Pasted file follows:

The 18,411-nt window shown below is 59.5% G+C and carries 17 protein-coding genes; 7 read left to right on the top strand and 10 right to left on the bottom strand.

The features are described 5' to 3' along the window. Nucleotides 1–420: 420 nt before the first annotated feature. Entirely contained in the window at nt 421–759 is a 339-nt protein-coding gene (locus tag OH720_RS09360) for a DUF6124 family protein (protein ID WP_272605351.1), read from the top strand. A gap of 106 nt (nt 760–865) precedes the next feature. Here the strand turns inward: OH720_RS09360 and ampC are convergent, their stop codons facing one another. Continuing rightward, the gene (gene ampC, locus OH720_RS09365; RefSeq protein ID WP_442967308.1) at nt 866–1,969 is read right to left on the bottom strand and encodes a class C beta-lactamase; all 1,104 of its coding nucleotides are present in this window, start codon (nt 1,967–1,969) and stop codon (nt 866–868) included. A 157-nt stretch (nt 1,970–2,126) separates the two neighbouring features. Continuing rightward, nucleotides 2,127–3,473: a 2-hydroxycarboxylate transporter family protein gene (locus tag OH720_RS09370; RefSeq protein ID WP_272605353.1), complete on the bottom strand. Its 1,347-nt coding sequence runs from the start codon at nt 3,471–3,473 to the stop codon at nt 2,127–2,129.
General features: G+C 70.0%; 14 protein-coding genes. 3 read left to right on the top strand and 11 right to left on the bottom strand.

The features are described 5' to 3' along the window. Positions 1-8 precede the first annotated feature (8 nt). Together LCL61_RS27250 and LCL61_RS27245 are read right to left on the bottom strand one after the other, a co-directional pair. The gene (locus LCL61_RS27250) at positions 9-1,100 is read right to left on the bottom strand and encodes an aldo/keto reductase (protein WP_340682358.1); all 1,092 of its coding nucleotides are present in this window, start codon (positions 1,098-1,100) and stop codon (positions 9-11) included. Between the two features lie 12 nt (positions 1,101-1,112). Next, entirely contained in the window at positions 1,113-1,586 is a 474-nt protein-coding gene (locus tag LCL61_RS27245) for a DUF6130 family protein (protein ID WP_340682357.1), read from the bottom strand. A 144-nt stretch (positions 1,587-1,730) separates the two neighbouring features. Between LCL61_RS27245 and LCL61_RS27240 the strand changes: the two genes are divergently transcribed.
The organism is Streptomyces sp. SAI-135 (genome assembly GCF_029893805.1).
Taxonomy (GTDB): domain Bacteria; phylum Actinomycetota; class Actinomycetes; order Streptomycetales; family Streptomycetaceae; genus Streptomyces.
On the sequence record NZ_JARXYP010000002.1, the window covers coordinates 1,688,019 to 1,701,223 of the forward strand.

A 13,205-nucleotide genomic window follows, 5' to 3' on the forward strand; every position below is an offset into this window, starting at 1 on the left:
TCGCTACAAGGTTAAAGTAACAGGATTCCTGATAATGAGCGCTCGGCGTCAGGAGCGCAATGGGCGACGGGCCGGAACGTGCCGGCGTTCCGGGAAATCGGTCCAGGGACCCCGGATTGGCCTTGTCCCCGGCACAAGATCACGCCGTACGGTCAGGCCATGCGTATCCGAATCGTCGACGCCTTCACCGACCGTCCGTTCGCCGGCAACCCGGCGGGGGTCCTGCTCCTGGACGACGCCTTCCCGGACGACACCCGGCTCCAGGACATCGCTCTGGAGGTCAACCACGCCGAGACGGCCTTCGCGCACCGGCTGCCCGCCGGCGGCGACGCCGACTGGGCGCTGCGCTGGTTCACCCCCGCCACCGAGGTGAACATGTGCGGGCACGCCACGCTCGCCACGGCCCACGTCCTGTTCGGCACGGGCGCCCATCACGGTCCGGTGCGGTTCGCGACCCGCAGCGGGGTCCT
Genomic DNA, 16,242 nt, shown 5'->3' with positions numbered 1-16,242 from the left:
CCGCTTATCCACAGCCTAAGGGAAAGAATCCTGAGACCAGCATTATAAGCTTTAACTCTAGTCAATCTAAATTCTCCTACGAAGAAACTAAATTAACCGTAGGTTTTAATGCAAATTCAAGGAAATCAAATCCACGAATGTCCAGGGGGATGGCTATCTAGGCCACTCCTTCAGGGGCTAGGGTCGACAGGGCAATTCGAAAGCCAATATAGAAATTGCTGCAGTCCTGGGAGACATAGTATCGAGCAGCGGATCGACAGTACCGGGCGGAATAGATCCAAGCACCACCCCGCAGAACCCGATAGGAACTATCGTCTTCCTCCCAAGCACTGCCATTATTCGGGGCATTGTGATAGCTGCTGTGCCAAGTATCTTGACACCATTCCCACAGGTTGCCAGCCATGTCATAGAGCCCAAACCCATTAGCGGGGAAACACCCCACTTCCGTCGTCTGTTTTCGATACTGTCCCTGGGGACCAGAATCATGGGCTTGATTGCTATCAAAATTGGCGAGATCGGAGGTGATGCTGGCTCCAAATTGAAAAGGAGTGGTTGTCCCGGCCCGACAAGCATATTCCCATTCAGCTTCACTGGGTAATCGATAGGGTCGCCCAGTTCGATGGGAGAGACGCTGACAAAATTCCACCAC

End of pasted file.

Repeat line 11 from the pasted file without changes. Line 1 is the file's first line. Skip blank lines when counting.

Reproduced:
CCGCTTATCCACAGCCTAAGGGAAAGAATCCTGAGACCAGCATTATAAGCTTTAACTCTAGTCAATCTAAATTCTCCTACGAAGAAACTAAATTAACCGTAGGTTTTAATGCAAATTCAAGGAAATCAAATCCACGAATGTCCAGGGGGATGGCTATCTAGGCCACTCCTTCAGGGGCTAGGGTCGACAGGGCAATTCGAAAGCCAATATAGAAATTGCTGCAGTCCTGGGAGACATAGTATCGAGCAGCGGATCGACAGTACCGGGCGGAATAGATCCAAGCACCACCCCGCAGAACCCGATAGGAACTATCGTCTTCCTCCCAAGCACTGCCATTATTCGGGGCATTGTGATAGCTGCTGTGCCAAGTATCTTGACACCATTCCCACAGGTTGCCAGCCATGTCATAGAGCCCAAACCCATTAGCGGGGAAACACCCCACTTCCGTCGTCTGTTTTCGATACTGTCCCTGGGGACCAGAATCATGGGCTTGATTGCTATCAAAATTGGCGAGATCGGAGGTGATGCTGGCTCCAAATTGAAAAGGAGTGGTTGTCCCGGCCCGACAAGCATATTCCCATTCAGCTTCACTGGGTAATCGATAGGGTCGCCCAGTTCGATGGGAGAGACGCTGACAAAATTCCACCAC